Protecting what you hold most dear, on a budget
Our group came from the Illinois Institute of Technology, a small technological institution located in the neighborhood of Bronzeville in Chicago. While the area does not have the highest crime rates in Chicago, theft and burglary reports do happen. We wanted to make a simple, accessible, and effective device that can be used as a budget security system to help stop crime in struggling areas.
What it does
PiAlert is a security system that is set up on your home network. Once connected to your network, you may SMS text messages to PiAlert's number in order to use it. Sending "Start" activates the system. Once the system is activated, the infrared sensor will begin checking for intruders. If an intruder is detected, you will receive a call as well as a SMS text alerting you of the situation, and the speaker will set off an alarm sound. The user may then opt to inform authorities by sending a "911" command, or they may confirm it was a false positive with a "False Positive" command to restart the system. Sending "Shutdown" will shutdown the system.
How we built it
Raspberry Pi - Main machine.
Infrared Sensor - Detects Intruders.
Python - Manage a script that connects the Twilio API to the input of the sensor.
Twilio API - Used as a simple interface for the user to communicate with the PiAlert.
Challenges we ran into
There were not many online guides available to help us set up the sensor, it required a lot of trial and error to hook it up correctly to the input of the Raspberry Pi.
We would have loved to have the PiAlert send pictures of the intruder straight to the user. However, all cameras were checked out, so we were unable to implement this even though we figured out how to send pictures to the user.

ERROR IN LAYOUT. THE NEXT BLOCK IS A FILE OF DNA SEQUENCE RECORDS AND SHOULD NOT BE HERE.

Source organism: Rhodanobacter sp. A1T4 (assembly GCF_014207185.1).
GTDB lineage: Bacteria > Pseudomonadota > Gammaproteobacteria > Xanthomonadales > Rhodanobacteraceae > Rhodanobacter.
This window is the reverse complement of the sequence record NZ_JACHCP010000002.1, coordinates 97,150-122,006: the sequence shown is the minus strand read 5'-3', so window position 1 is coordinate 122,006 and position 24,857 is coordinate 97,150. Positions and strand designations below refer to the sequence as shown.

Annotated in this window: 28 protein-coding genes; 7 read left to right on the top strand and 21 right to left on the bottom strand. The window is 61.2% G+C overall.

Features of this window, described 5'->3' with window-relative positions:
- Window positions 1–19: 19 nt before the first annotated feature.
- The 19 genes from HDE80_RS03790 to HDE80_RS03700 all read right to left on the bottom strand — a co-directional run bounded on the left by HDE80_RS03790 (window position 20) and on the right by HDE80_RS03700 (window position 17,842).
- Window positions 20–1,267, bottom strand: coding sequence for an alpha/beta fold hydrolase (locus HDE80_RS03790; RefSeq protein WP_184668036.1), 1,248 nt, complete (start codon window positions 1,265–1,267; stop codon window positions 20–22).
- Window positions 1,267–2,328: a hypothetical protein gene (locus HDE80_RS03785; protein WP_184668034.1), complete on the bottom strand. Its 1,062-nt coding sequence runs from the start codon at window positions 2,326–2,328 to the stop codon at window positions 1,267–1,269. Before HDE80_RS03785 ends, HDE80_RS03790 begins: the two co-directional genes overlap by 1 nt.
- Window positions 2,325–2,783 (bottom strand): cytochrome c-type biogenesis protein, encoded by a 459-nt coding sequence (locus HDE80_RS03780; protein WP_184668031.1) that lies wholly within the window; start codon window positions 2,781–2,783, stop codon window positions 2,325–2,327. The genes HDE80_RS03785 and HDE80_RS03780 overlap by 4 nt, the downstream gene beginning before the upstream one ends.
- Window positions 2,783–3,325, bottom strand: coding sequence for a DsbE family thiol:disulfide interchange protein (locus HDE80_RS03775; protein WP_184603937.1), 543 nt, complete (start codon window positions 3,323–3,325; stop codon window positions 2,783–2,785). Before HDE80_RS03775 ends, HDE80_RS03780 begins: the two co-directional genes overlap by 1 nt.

Trying to work on a SMS based project while your phone is constantly losing service is never a fun experience.
Communicating from the Raspberry Pi to Twilio was easy. Communicating from Twilio to the Raspberry Pi was another story. We needed the user to be able to send out messages in order to communicate with PiAlert, and that wasn't possible without a separate HTTP server. We were able to work around this by using Flask and ngrok to tunnel from Twilio to the Pi directly, this breakthrough allowed the PiAlert to stand up and exceed our expectations.
Accomplishments that we're proud of
The biggest achievement we have, is that PiAlert works. The infrared sensor's API runs correctly. Twilio's API runs correctly. The speakers play an alarm sound. You are able to use SMS to fully control the PiAlert, and have it send messages back to the user when there is an intruder. We are even able to have it call phone numbers with voice messages and send pictures!
What we learned
We learned a ton about implementing different API's, including Twilio, Flask, and GPIO.
Not a single person in our group has worked with a raspberry pi before, and we gained a lot of experience using it ourselves.
We were able to properly implement multiprocessing in order to play the alarm sound once an intruder is detected, and continue on with the python script.
What's next for PiAlert
PiAlert could use a camera to send more information about the potential intruder to the user.
PiAlert could be used as a budget security system for struggling areas.
The use of PiAlert is not just restricted to security, it may be used by facilities such as hospitals and nursing homes to keep track of patients.